To see a video demo of this process, use this link: https://www-01.ibm.com/common/ssi/cgi-bin/ssialias?htmlfid=86016086USEN&
Create a method which interfaces with the SAP PI
The first step in implementing the integration described in the preceding SAP-Watson IoT Integration Strategy section is to create an interface function between the coldchain application and the SAP PI component.
The sap-integration.js code above implements a method called returnOrder.
returnOrder, in turn, creates a SOAP client which invokes an exposed method on the SAP PI called outbound_zlss_return. The VBELN (sales order number) is passed to that method by the coldchain app. When called, the SAP PI method outbound_zlss_return triggers cancellation of the sales order associated with the VBELN by invoking the ERP function zlss_return residing on the ERP system.
The SAP PI method outbound_zlss_return is described to the coldchain application in a file called return.wsdl.
Update the application code to import the necessary libraries that allow integration with SAP and the Watson IoT platform
Line 5 above imports the MQTT.js client library. Message Queue Telemetry Transport, aka MQTT, is one of the most widely used lightweight protocols to carry minimal data overhead. This protocol is especially associated with Internet of Things (IoT) development. The messages which will be sent from the Watson IoT platform to the coldchain app will be MQTT messages. Importing this library will allow the application code to subscribe to MQTT messages and connect to an MQTT message broker.
Line 9 imports the sap-integration.js library file we created in Step 2 and gives our app.js access to the returnOrder method in that file. We will be invoking that method later in this recipe.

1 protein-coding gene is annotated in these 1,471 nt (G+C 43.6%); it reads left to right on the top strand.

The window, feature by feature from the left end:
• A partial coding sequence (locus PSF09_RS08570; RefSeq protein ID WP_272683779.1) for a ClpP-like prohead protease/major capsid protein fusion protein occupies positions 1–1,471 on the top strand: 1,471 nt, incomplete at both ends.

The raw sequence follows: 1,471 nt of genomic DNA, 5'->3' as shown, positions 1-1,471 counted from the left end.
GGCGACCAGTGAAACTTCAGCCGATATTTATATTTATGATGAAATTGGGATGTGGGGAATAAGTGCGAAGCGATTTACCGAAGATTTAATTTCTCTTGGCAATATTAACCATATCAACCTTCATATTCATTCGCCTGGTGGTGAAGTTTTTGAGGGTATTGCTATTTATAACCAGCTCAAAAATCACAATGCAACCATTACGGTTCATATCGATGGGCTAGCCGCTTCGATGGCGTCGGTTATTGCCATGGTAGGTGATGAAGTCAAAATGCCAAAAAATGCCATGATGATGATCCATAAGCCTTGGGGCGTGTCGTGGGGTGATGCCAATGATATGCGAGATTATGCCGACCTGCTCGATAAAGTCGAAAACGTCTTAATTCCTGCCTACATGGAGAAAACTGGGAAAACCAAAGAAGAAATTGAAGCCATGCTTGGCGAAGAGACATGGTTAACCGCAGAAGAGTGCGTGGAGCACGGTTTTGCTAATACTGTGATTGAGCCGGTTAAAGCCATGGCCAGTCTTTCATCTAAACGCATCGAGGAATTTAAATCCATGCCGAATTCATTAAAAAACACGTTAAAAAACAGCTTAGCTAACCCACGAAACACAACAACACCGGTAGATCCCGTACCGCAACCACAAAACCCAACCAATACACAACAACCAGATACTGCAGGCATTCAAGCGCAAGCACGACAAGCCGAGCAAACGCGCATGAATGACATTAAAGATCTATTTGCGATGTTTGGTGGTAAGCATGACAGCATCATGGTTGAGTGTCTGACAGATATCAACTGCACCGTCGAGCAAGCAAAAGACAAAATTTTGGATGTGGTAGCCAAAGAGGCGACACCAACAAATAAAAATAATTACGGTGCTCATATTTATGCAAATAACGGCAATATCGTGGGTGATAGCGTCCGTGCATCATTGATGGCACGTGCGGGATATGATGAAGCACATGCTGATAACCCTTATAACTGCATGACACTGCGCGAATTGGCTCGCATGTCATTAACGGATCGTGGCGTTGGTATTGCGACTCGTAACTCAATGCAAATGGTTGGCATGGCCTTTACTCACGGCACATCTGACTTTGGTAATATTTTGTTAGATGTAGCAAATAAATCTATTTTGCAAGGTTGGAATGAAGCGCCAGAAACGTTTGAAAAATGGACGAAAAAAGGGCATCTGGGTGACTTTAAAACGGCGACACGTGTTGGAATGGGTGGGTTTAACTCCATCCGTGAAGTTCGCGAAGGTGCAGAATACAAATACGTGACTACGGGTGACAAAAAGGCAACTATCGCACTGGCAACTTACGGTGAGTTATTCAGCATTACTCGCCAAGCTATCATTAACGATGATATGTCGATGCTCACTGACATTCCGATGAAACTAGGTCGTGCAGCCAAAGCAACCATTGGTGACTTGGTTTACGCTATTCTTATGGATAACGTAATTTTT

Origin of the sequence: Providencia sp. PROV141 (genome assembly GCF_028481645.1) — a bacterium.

Update the application code to correctly interface with the Watson IoT platform
If the IoT temperature sensor is registered successfully with the Watson IoT platform, the Watson IoT platform should continually be sending out messages from the sensor similar to the following:
The screenshot above was taken from the Watson IoT Platform under the Recent Events tab for the connected device, in this case, SensorTag1 (device id: 546c0e809981):
The MQTT payload for one of the messages above should look similar to this:
where objectTemp is the sensor’s temperature in Celsius. This objectTemp is what will be monitored by the coldchain application to ensure it remains below the contracted 45-degree Fahrenheit threshold.
Now that we have verified that the IoT sensor is successfully connected to the Watson IoT platform, we need to update the application code to listen for these messages.
To do this, we first need to set the IoT message broker associated with the Watson IoT platform and connect to it. The following lines accomplish this.
Line 2 defines the device id that the application will be listening for MQTT messages from. For this example, it is ‘546c0e809981’. Note that this device id matches the device id for which we verified successful registration with the Watson IoT platform earlier.
Line 4 sets the IoT message broker to the Watson IoT platform’s message broker. This is the message broker to which the IoT sensor will be sending its MQTT messages and from which the application will be listening for MQTT messages.